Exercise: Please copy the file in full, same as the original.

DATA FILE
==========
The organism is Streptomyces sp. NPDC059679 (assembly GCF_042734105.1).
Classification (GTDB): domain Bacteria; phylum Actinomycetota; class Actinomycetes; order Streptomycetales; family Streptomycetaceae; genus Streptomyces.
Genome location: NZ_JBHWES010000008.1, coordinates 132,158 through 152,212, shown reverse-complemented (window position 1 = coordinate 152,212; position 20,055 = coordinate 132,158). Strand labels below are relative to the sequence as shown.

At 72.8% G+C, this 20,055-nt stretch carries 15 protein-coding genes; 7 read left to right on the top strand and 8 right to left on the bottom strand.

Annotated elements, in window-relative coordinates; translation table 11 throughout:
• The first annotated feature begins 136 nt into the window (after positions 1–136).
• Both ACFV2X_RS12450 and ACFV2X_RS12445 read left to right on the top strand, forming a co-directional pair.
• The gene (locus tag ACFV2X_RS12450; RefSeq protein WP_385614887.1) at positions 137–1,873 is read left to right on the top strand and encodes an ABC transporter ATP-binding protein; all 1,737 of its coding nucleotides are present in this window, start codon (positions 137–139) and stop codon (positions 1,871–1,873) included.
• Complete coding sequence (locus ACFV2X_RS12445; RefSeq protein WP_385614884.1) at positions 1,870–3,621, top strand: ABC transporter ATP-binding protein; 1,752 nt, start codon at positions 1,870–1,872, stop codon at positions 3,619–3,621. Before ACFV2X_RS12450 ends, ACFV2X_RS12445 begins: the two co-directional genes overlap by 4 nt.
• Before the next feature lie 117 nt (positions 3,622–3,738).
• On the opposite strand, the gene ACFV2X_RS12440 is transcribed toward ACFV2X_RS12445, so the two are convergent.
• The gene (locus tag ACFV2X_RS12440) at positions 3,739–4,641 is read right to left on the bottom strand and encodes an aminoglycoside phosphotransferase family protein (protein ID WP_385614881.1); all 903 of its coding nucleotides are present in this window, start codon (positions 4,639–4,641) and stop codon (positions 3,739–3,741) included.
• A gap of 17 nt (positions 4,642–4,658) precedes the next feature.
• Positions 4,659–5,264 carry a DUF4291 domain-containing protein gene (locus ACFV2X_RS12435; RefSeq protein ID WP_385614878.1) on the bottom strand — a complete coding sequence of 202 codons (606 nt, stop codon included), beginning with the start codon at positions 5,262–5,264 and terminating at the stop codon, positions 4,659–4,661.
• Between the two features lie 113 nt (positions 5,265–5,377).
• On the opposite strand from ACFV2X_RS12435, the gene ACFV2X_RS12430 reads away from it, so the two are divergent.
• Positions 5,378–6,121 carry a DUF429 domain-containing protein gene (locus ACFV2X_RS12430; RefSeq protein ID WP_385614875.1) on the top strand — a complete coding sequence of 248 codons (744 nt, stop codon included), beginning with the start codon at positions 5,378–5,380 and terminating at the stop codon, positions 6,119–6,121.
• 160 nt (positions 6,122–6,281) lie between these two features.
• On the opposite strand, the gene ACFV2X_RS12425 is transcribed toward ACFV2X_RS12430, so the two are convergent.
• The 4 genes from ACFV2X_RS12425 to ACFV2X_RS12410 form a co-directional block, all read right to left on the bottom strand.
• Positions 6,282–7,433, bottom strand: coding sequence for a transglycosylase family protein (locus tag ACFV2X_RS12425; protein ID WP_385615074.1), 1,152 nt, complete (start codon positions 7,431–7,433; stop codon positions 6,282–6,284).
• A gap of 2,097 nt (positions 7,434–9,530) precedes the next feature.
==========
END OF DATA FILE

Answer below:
The organism is Streptomyces sp. NPDC059679 (assembly GCF_042734105.1).
Classification (GTDB): domain Bacteria; phylum Actinomycetota; class Actinomycetes; order Streptomycetales; family Streptomycetaceae; genus Streptomyces.
Genome location: NZ_JBHWES010000008.1, coordinates 132,158 through 152,212, shown reverse-complemented (window position 1 = coordinate 152,212; position 20,055 = coordinate 132,158). Strand labels below are relative to the sequence as shown.

At 72.8% G+C, this 20,055-nt stretch carries 15 protein-coding genes; 7 read left to right on the top strand and 8 right to left on the bottom strand.

Annotated elements, in window-relative coordinates; translation table 11 throughout:
• The first annotated feature begins 136 nt into the window (after positions 1–136).
• Both ACFV2X_RS12450 and ACFV2X_RS12445 read left to right on the top strand, forming a co-directional pair.
• The gene (locus tag ACFV2X_RS12450; RefSeq protein WP_385614887.1) at positions 137–1,873 is read left to right on the top strand and encodes an ABC transporter ATP-binding protein; all 1,737 of its coding nucleotides are present in this window, start codon (positions 137–139) and stop codon (positions 1,871–1,873) included.
• Complete coding sequence (locus ACFV2X_RS12445; RefSeq protein WP_385614884.1) at positions 1,870–3,621, top strand: ABC transporter ATP-binding protein; 1,752 nt, start codon at positions 1,870–1,872, stop codon at positions 3,619–3,621. Before ACFV2X_RS12450 ends, ACFV2X_RS12445 begins: the two co-directional genes overlap by 4 nt.
• Before the next feature lie 117 nt (positions 3,622–3,738).
• On the opposite strand, the gene ACFV2X_RS12440 is transcribed toward ACFV2X_RS12445, so the two are convergent.
• The gene (locus tag ACFV2X_RS12440) at positions 3,739–4,641 is read right to left on the bottom strand and encodes an aminoglycoside phosphotransferase family protein (protein ID WP_385614881.1); all 903 of its coding nucleotides are present in this window, start codon (positions 4,639–4,641) and stop codon (positions 3,739–3,741) included.
• A gap of 17 nt (positions 4,642–4,658) precedes the next feature.
• Positions 4,659–5,264 carry a DUF4291 domain-containing protein gene (locus ACFV2X_RS12435; RefSeq protein ID WP_385614878.1) on the bottom strand — a complete coding sequence of 202 codons (606 nt, stop codon included), beginning with the start codon at positions 5,262–5,264 and terminating at the stop codon, positions 4,659–4,661.
• Between the two features lie 113 nt (positions 5,265–5,377).
• On the opposite strand from ACFV2X_RS12435, the gene ACFV2X_RS12430 reads away from it, so the two are divergent.
• Positions 5,378–6,121 carry a DUF429 domain-containing protein gene (locus ACFV2X_RS12430; RefSeq protein ID WP_385614875.1) on the top strand — a complete coding sequence of 248 codons (744 nt, stop codon included), beginning with the start codon at positions 5,378–5,380 and terminating at the stop codon, positions 6,119–6,121.
• 160 nt (positions 6,122–6,281) lie between these two features.
• On the opposite strand, the gene ACFV2X_RS12425 is transcribed toward ACFV2X_RS12430, so the two are convergent.
• The 4 genes from ACFV2X_RS12425 to ACFV2X_RS12410 form a co-directional block, all read right to left on the bottom strand.
• Positions 6,282–7,433, bottom strand: coding sequence for a transglycosylase family protein (locus tag ACFV2X_RS12425; protein ID WP_385615074.1), 1,152 nt, complete (start codon positions 7,431–7,433; stop codon positions 6,282–6,284).
• A gap of 2,097 nt (positions 7,434–9,530) precedes the next feature.